I guess if doctrine is of supreme importance in a particular church, a visitor may as well know that in advance, and plan accordingly. In this case, we managed to explain that we had no intentions of returning (we’re visiting different churches this year), and that Farmergirl was at camp (a church camp? yes, a church camp), and that we had been part of a church that we had intentions of returning to . . . all without saying the word “Episcopalian.” It’s probably just as well that gearing up to be “new people” each week leaves me with little energy beyond that, or I’d probably get into verbal fisticuffs with people over coffee every week, and Michael would have long since abandoned the project (but not me–arguing with me was his favourite college pastime).
The Foundation Baptist congregation is doing a study of their heritage, based on the series of lectures from J.M. Carroll’s Trail of Blood. (This is a much better (by which I mean legible) Trail of Blood chart than contained in the book file). It’s interesting to contrast it with the timeline we saw on the wall in the foyer of the Holy Trinity Greek Orthodox and the Orthodox claims about church history (including that of the Baptists).
One of the things that struck both of us, was the persecution theme. It wasn’t dominate in the sermon yesterday, but it did surface several times during the service, with allusions to the “evil world” and the person of the Devil working to tear down the congregation, and the need for spiritual warfare against the world, the flesh, and the devil. (I never know if or not to capitalize the word devil . . . is it a pronoun, an honorific (“that’s Mr. The Devil to you”), or just a designation? I mean, technically, the devil’s name is Lucifer . . . so I don’t think “devil” is a personal pronoun, per se).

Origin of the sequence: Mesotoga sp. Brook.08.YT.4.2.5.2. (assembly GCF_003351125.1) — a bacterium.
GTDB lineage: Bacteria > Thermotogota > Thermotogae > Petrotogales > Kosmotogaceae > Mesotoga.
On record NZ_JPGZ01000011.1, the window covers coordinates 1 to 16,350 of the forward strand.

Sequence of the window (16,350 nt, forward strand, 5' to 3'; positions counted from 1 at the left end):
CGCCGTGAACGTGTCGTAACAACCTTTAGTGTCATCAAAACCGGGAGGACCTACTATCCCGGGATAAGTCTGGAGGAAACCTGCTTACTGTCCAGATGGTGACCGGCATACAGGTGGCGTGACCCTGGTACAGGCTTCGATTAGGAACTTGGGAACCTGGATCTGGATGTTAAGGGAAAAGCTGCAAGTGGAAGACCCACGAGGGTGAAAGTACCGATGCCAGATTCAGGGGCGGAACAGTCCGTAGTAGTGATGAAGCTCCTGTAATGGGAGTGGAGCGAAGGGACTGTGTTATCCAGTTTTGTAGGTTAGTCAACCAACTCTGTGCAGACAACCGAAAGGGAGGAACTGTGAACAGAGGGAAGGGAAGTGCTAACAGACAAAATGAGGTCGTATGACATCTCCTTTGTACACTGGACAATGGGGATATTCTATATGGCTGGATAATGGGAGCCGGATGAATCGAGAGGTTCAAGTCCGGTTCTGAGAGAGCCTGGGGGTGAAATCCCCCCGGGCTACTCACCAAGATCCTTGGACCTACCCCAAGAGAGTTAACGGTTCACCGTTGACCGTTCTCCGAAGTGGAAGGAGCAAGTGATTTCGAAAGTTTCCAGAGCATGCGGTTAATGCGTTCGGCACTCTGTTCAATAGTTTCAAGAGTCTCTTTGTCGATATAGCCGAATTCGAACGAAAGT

What role does a persecution theme play in a congregation? Does it knit them closer together as a community? (And does it drive the stakes in further when it divides them?) If you’re convinced the world is out to get you, then how do you engage the world? How are you salt and light in your community?
On a tangential note: We pulled up and realized –agh!– that, once again, we didn’t bring Bibles with us, and there wasn’t a chance we were going to “pass.” The front page description of the Foundation Baptist Church says that they’re “A church of Fundamental Christians that believe: “what the Bible says, it means!”.” It’s been interesting to note that the churches which place the most emphasis on scripture are the ones least likely to have Bibles available in the pews. This is, of course, because they presuppose everyone will bring them . . . but there is a question of hospitality and inclusion when you ask visitors to follow along (and last night, that meant turning to no fewer than 20 different readings), and then don’t provide copies of the particular Bible (KJV) you hope they’ll use.